In 2012, I realized I could no longer keep the content I’d been composing in my head to myself.
Someone wise counseled me – “It’s time to stop wondering if it’s a call and start figuring out what you’re going to do about it.” I’ll be forever grateful for that individual and their willingness to speak truth to me when I needed it most.
In July 2012, I launched my blog.
I made it clear to my husband that the intention of my blog was NOT to share cute updates about our family with friends and relatives. I didn’t want to just share sweet photos of my kids at the zoo and how we ate peanut butter and jelly sandwiches at the picnic table at the park. I didn’t want to just tell you we celebrated our daughter’s birthday. I didn’t want to just tell you that my husband and I went on a cruise and stopped at St. Thomas and Martinique and Cozumel. I wanted it to be more than that, much more than that.
I was clear about something else before I started. If, after one year of blogging, the only people that were reading my blog were my mom and my aunt, then I would NOT have achieved my goal. While I LOVE when my mom reads the blog, and I’d be honored if my aunts would pop in and read once in a while, I wanted to reach a larger audience. I wanted to move people beyond my immediate family. I wanted to make a difference in the life of someone who was just an acquaintance, someone I’d never met in real life at all.
16 months into blogging, I can tell you with confidence that I’ve met the goals I set for my first year! I’m allowing myself to dream, and I’m dreaming bigger and with greater clarity than ever. It’s a faith journey, and if I meet any of the long-term goals for my blog, it would be God’s doing, not my own. Because this path has no guarantees.
So I’m on my way, but I’m not finished yet. In fact, I’ve only just begun.
I come to you, my readers, for your wisdom, for your knowledge, for your insight. I want to know who you are, I want to know what you think, I want to know how I can help you best, I want to know what you think about my writing.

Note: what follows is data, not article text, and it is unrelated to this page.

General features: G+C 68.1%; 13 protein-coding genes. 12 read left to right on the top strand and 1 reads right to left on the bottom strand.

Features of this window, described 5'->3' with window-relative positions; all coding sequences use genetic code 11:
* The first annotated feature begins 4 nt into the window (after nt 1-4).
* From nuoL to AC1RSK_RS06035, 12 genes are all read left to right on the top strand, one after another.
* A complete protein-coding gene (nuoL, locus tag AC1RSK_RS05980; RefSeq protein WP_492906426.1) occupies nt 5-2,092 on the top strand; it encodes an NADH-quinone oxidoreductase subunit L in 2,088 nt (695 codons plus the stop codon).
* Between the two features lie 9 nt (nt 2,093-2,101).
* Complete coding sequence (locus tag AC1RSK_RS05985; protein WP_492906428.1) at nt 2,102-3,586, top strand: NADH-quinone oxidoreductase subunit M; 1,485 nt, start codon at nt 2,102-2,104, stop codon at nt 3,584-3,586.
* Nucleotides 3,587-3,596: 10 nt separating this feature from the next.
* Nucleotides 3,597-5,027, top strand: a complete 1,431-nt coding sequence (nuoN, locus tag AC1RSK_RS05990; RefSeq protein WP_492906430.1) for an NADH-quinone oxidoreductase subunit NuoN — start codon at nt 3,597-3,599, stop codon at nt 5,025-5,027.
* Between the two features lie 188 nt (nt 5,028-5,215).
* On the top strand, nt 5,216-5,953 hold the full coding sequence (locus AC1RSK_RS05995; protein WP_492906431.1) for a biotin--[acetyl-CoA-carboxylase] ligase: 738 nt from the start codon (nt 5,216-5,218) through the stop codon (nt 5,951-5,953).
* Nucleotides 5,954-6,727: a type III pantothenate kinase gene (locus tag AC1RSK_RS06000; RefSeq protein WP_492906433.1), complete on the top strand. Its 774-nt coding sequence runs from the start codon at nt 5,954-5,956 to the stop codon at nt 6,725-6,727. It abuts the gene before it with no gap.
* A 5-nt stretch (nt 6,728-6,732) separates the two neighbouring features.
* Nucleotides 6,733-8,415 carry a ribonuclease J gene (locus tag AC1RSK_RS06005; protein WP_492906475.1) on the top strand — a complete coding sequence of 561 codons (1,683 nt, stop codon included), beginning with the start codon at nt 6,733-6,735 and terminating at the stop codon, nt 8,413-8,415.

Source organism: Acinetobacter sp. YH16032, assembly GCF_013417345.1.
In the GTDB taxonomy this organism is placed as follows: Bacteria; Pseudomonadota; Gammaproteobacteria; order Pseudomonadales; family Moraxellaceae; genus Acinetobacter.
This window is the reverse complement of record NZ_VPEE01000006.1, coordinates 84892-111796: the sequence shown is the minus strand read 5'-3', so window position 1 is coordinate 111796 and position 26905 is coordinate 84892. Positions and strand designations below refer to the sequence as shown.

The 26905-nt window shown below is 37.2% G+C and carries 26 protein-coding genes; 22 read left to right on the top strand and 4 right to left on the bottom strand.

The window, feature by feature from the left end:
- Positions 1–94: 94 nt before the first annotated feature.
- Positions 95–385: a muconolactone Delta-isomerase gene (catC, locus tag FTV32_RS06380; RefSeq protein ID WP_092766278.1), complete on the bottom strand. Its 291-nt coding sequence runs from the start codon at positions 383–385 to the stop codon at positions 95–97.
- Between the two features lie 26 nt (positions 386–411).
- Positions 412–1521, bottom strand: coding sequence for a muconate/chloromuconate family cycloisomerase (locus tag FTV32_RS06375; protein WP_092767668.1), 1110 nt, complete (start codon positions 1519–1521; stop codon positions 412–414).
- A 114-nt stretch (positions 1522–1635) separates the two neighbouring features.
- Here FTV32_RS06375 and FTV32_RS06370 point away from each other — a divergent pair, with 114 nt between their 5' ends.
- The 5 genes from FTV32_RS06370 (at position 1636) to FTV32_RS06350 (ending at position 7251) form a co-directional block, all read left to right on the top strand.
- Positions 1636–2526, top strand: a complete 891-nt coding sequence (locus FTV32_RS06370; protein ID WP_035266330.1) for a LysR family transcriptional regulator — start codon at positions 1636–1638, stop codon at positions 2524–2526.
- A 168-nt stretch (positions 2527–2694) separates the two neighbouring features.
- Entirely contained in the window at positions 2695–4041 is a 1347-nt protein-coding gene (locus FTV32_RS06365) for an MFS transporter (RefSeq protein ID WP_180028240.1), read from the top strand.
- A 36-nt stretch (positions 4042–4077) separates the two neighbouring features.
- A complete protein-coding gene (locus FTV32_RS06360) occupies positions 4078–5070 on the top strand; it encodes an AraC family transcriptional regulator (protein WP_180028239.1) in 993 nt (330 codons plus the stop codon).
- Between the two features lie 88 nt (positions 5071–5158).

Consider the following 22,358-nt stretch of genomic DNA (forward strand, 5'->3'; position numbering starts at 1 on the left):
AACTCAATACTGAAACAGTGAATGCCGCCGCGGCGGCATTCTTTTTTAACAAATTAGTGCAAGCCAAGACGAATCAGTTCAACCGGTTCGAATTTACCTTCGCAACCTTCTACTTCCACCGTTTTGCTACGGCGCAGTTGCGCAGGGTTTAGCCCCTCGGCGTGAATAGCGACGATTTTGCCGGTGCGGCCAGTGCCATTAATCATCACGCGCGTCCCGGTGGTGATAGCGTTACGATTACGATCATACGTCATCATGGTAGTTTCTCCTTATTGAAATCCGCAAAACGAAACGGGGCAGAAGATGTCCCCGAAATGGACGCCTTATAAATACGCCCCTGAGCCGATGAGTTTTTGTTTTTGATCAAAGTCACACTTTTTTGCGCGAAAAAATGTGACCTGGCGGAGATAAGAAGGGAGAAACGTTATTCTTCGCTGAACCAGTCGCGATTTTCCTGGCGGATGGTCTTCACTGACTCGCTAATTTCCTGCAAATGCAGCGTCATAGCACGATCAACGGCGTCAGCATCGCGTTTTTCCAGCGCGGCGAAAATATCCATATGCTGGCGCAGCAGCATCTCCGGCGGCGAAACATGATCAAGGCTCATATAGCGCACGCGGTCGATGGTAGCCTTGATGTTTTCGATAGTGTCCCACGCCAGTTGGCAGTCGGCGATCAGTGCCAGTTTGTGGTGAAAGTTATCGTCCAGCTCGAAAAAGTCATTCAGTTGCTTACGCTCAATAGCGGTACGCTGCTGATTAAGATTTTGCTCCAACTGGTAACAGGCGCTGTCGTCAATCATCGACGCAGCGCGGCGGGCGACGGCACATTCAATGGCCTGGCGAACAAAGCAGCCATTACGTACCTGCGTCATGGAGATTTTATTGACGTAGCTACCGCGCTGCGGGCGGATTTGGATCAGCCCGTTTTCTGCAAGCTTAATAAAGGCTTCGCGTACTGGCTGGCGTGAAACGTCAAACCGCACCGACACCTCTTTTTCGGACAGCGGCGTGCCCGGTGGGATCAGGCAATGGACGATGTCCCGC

Because as much as I needed this blog for me, my long-term vision has much more to do with you.
So today, I’m launching my first Divine In The Daily Reader Survey! If all goes well, as planned, I’d like to survey my readers once a year, around this time right before Thanksgiving.
I’d be SO grateful if you’d take a few moments to click on the link and complete the reader survey. I’ve included a variety of questions to accommodate all of your different personalities. For the open-ended questions, feel free to write as little or as much as you’d like, or even leave a question blank if it doesn’t suit your style or mood today.
And rest assured, the survey is completely anonymous!
To complete the Divine In The Daily Reader Survey, click here.
Thank you in advance for your time and thoughtful responses. Your feedback will help me move forward with even greater clarity, and for that I am appreciative.
After we folded and set out a couple hundred place cards in preparation for the wedding, Jerry, father of the bride, overheard my son ask me for money from the ATM. My son had seen all the video games upstairs and wanted money to play them at the reception later that night. I explained we were going to have to find an ATM that was affiliated with our bank because there was no way I was paying all those ATM fees!
Great uncle Jerry came to the rescue.
He pulled two $10 bills out of his wallet, one for my son and one for my daughter. They could use the money for video games if they promised one thing – that they’d never smoke tobacco. Jerry extended the deal – if they haven’t smoked AT ALL by the time they’re 21 years old, he will pay them $100 each.
So the kids took their $10 and looked forward with anticipation to the night ahead.
But here’s what Jerry didn’t know – that $10 offering of his extended joy to more than just my son and daughter.
You see, my son? He’s not much of a social butterfly. Mingling, conversation? It’s not his gig. So those dollars were actually pretty crucial to him having an enjoyable evening at the reception, crucial to getting him engaged with others in a way that made him most comfortable.